If the long sought grand unification theory in physics, string theory or something akin to it, is finally confirmed and elucidated, who knows what the implications for metaphysics as a whole will be, let alone the narrow question of intelligent design? We could end up with the multiverse from Hell, as it were, where universes have seamlessly overlaid each other, and we have only had the illusion of living in a single independent world. In such a mess, each person’s path could wander undetectably through a tapestry of segments of intermingled worlds somewhat unique to the individual. This wouldn’t mean individuals were living an isolated existence; the people around us would still be real. But it would mean that the pure objectivity that science requires for 100% theoretical veracity could turn out to be an illusion. I believe in a single objective world, but the new theories of physics offer radically new possibilities for the nature of such a world.
Consider the following brief excerpts from Wikipedia, the Free Dictionary, and Cornell University’s arXiv.org concerning some new developments in modern theoretical physics.
(From Wikipedia at http://en.wikipedia.org/wiki/Braneworld, accessed 26 April 2010)
Brane cosmology refers to several theories in particle physics and cosmology motivated by, but not exclusively derived from, superstring theory and M-theory.
The central idea is that the visible, four-dimensional universe is restricted to a brane inside a higher-dimensional space, called the "bulk". The additional dimensions are compact, in which case the observed universe contains the extra dimensions, and then no reference to the bulk is appropriate in this context. In the bulk model, other branes may be moving through this bulk. Interactions with the bulk, and possibly with other branes, can influence our brane and thus introduce effects not seen in more standard cosmological models.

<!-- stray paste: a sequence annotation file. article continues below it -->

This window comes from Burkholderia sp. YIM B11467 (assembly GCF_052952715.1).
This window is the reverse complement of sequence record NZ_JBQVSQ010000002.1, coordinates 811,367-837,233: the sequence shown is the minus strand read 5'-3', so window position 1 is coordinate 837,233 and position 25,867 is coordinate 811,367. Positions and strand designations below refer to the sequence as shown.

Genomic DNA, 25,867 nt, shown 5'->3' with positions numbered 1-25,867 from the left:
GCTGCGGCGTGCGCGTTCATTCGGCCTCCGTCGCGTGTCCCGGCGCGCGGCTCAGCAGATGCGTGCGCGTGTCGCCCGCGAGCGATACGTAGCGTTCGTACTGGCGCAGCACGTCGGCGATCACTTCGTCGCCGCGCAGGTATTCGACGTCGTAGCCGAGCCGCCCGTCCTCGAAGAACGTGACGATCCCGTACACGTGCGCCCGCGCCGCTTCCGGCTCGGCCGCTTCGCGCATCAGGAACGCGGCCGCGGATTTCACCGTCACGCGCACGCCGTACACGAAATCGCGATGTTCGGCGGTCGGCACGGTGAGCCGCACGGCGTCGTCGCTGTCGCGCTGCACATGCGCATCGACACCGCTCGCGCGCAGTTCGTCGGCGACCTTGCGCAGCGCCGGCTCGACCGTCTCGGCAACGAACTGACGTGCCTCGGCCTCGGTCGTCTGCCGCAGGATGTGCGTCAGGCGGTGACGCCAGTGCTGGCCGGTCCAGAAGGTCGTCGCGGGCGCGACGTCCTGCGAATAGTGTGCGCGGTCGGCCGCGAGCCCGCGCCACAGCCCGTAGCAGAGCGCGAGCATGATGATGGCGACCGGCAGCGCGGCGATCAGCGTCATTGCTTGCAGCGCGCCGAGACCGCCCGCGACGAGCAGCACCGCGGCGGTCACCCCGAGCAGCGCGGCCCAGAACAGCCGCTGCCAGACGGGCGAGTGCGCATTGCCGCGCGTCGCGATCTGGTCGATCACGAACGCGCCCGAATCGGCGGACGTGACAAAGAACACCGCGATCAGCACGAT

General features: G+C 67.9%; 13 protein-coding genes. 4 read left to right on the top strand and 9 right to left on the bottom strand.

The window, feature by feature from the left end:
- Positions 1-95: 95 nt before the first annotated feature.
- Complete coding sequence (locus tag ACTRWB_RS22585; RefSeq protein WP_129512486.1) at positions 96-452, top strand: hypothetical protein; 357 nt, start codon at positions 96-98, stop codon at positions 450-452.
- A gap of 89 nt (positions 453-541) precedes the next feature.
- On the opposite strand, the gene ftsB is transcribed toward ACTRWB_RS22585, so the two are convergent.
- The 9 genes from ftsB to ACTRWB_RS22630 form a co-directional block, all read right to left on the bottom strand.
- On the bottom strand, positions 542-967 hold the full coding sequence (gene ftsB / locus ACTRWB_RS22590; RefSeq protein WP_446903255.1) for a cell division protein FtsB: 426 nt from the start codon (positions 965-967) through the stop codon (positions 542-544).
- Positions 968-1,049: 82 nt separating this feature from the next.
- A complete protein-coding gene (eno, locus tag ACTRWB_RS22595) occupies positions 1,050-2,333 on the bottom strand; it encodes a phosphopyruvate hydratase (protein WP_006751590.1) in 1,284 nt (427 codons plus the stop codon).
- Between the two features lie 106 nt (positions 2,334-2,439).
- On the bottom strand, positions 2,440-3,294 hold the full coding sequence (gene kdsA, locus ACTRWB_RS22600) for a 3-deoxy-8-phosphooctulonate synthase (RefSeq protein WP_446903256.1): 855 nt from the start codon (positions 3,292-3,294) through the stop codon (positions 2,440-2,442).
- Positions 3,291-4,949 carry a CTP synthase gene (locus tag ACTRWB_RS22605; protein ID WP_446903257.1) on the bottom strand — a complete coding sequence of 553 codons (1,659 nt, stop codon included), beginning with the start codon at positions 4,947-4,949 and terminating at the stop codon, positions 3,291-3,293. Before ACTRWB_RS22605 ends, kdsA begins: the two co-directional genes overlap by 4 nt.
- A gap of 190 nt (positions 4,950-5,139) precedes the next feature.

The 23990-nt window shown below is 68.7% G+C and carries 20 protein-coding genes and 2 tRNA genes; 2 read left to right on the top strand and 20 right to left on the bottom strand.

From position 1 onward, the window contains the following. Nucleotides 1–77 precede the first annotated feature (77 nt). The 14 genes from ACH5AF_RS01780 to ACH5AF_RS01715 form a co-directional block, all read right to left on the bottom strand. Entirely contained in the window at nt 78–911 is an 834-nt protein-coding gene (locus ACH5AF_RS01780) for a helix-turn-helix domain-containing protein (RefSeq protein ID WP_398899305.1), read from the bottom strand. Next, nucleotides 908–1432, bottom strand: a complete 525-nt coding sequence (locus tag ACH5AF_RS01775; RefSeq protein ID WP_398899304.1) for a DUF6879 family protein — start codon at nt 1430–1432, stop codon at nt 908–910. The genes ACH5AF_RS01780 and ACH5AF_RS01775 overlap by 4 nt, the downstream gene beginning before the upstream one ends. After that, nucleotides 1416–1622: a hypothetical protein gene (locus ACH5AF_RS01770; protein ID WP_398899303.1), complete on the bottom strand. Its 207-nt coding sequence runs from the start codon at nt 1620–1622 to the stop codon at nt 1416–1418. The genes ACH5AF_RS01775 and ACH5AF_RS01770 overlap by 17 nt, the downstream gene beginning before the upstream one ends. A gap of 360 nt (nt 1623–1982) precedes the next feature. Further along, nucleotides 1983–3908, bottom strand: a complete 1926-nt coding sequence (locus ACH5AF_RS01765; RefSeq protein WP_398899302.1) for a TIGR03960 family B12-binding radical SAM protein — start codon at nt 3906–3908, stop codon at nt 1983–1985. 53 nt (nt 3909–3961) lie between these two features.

The ekpyrotic universe, or ekpyrotic scenario, is a cosmological model about the origin and shape of the universe. The name comes from a Stoic term for "out of fire". The ekpyrotic model of the universe is an alternative to the standard cosmic inflation paradigm, both of which accept that the standard big bang Lambda-CDM model of our universe is an appropriate description up to very early times. The ekpyrotic model is a precursor to, and part of the cyclic model.
The ekpyrotic model came out of work by Neil Turok and Paul Steinhardt and maintains that the universe did not start in a singularity, but came about from the collision of two branes. This collision released a large amount of energy which would appear very similar to the classic big bang, but avoids the singularity. The universe then expands until it appears almost featureless and flat, and this allows another cycle to take place with the universe being mostly removed of all debris. The ekpyrotic model received recent attention from cosmologists, and has been discussed in a number of articles that suggest it as an alternative to the Big Bang theory after it was published in Physical Review.
(From the Free Dictionary by Farlex, Inc. at http://encyclopedia.farlex.com/Braneworld, accessed 26 April 2010)
(From Cornell University’s arXiv.org at http://arxiv.org/PS_cache/gr-qc/pdf/0301/0301126v1.pdf, accessed 26 April 2010)
Sugumi Kanno,1 Misao Sasaki,2 and Jiro Soda3
1Graduate School of Human and Environmental Studies, Kyoto University, Kyoto 606-8501, Japan
2Department of Earth and Space Science, Graduate School of Science, Osaka University,
Toyonaka 560-0043, Japan
3Department of Fundamental Sciences, FIHS, Kyoto University, Kyoto 606-8501, Japan
Talk presented at The 12th Workshop on General Relativity and Gravitation, Tokyo, Japan, November, 2002
We propose a cosmological braneworld scenario in which two branes collide and emerge as reborn branes with signs of tensions opposite to the original tensions of respective branes. In this scenario, the branes are assumed to be inflating. However, the whole dynamics is different from the usual inflation due to the non-trivial dynamics of the radion field. Transforming the conformal frame to the Einstein frame, this born-again scenario resembles the pre-big-bang scenario. Thus our scenario has features of both inflation and pre-big-bang scenarios. In particular, the gravitational waves produced from vacuum fluctuations will have a very blue spectrum, while the inflation field will give rise to a standard scale-invariant spectrum.